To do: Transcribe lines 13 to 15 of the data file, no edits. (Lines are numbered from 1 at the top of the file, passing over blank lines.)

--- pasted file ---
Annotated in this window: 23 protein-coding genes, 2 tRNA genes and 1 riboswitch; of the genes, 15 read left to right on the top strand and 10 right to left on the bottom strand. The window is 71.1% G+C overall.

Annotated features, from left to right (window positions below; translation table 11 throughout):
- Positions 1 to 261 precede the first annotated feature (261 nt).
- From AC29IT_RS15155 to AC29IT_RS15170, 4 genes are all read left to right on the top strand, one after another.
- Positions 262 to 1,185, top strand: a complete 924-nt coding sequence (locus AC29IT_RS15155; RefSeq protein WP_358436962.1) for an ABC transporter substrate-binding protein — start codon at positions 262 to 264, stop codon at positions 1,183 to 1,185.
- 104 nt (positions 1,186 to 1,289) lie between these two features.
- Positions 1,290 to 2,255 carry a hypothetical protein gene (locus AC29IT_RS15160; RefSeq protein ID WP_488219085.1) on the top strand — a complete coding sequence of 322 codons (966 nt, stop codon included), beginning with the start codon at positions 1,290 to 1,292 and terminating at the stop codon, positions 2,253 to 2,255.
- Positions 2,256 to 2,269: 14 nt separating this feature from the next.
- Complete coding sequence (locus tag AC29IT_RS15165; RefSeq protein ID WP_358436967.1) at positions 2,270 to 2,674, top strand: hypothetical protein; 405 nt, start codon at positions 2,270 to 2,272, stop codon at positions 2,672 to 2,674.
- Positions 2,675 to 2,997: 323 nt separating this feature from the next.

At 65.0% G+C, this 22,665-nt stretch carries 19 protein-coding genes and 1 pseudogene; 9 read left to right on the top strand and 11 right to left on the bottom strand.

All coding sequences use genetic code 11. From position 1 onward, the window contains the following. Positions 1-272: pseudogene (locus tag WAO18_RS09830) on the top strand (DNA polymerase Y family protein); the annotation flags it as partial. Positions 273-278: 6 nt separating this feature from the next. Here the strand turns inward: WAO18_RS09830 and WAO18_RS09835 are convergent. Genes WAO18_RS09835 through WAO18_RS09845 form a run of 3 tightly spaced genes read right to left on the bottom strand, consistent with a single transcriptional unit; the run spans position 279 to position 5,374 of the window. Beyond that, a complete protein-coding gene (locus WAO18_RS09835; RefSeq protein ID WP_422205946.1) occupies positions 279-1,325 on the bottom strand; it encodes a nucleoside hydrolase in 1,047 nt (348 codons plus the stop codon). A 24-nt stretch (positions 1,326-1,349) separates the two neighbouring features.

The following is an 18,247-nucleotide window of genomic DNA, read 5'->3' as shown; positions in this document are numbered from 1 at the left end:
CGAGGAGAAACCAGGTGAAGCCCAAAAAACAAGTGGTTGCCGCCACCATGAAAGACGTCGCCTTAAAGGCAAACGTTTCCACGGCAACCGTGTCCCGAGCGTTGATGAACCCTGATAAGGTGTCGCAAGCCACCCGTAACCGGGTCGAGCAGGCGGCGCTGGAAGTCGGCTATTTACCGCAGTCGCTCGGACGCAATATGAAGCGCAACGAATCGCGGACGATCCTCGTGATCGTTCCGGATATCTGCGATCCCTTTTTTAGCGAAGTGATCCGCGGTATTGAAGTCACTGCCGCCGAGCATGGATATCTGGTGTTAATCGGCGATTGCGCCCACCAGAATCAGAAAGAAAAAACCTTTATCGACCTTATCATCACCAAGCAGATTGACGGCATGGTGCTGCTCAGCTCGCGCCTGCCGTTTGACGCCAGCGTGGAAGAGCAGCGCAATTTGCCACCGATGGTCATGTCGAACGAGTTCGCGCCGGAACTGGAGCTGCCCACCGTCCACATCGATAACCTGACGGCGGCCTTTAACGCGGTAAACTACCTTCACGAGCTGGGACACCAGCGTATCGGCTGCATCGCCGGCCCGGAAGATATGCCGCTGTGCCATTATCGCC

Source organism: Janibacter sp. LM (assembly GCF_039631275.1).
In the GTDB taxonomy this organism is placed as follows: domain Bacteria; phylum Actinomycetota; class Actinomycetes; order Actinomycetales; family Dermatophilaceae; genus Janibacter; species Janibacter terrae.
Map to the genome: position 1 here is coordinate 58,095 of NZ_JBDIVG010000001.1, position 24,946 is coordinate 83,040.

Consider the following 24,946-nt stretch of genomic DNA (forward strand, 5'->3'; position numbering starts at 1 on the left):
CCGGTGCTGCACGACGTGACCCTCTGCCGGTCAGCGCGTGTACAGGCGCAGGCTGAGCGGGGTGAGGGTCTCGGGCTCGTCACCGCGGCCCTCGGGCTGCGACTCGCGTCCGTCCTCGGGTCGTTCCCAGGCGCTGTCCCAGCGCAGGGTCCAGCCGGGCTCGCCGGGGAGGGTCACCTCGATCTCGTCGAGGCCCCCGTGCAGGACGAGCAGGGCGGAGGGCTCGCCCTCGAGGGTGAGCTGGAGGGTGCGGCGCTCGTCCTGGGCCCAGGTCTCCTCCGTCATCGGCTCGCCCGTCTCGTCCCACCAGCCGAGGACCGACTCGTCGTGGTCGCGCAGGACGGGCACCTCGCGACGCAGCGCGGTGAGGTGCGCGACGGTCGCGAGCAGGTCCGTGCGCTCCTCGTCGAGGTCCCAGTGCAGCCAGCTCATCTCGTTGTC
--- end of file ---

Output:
The following is an 18,247-nucleotide window of genomic DNA, read 5'->3' as shown; positions in this document are numbered from 1 at the left end:
CGAGGAGAAACCAGGTGAAGCCCAAAAAACAAGTGGTTGCCGCCACCATGAAAGACGTCGCCTTAAAGGCAAACGTTTCCACGGCAACCGTGTCCCGAGCGTTGATGAACCCTGATAAGGTGTCGCAAGCCACCCGTAACCGGGTCGAGCAGGCGGCGCTGGAAGTCGGCTATTTACCGCAGTCGCTCGGACGCAATATGAAGCGCAACGAATCGCGGACGATCCTCGTGATCGTTCCGGATATCTGCGATCCCTTTTTTAGCGAAGTGATCCGCGGTATTGAAGTCACTGCCGCCGAGCATGGATATCTGGTGTTAATCGGCGATTGCGCCCACCAGAATCAGAAAGAAAAAACCTTTATCGACCTTATCATCACCAAGCAGATTGACGGCATGGTGCTGCTCAGCTCGCGCCTGCCGTTTGACGCCAGCGTGGAAGAGCAGCGCAATTTGCCACCGATGGTCATGTCGAACGAGTTCGCGCCGGAACTGGAGCTGCCCACCGTCCACATCGATAACCTGACGGCGGCCTTTAACGCGGTAAACTACCTTCACGAGCTGGGACACCAGCGTATCGGCTGCATCGCCGGCCCGGAAGATATGCCGCTGTGCCATTATCGCC

Source organism: Janibacter sp. LM (assembly GCF_039631275.1).